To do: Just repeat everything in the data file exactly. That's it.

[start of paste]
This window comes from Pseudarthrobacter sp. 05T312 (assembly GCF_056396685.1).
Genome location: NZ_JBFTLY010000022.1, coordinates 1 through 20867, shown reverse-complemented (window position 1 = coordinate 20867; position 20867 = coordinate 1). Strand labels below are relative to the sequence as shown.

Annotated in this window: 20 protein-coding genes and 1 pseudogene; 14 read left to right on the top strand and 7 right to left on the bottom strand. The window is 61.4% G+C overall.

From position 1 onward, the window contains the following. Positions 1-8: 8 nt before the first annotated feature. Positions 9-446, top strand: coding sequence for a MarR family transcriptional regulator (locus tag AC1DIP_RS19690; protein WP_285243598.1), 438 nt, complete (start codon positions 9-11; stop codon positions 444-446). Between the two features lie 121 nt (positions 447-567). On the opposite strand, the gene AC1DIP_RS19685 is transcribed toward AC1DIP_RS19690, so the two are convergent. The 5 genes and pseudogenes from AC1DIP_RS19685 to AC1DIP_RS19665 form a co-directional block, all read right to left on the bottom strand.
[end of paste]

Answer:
This window comes from Pseudarthrobacter sp. 05T312 (assembly GCF_056396685.1).
Genome location: NZ_JBFTLY010000022.1, coordinates 1 through 20867, shown reverse-complemented (window position 1 = coordinate 20867; position 20867 = coordinate 1). Strand labels below are relative to the sequence as shown.

Annotated in this window: 20 protein-coding genes and 1 pseudogene; 14 read left to right on the top strand and 7 right to left on the bottom strand. The window is 61.4% G+C overall.

From position 1 onward, the window contains the following. Positions 1-8: 8 nt before the first annotated feature. Positions 9-446, top strand: coding sequence for a MarR family transcriptional regulator (locus tag AC1DIP_RS19690; protein WP_285243598.1), 438 nt, complete (start codon positions 9-11; stop codon positions 444-446). Between the two features lie 121 nt (positions 447-567). On the opposite strand, the gene AC1DIP_RS19685 is transcribed toward AC1DIP_RS19690, so the two are convergent. The 5 genes and pseudogenes from AC1DIP_RS19685 to AC1DIP_RS19665 form a co-directional block, all read right to left on the bottom strand.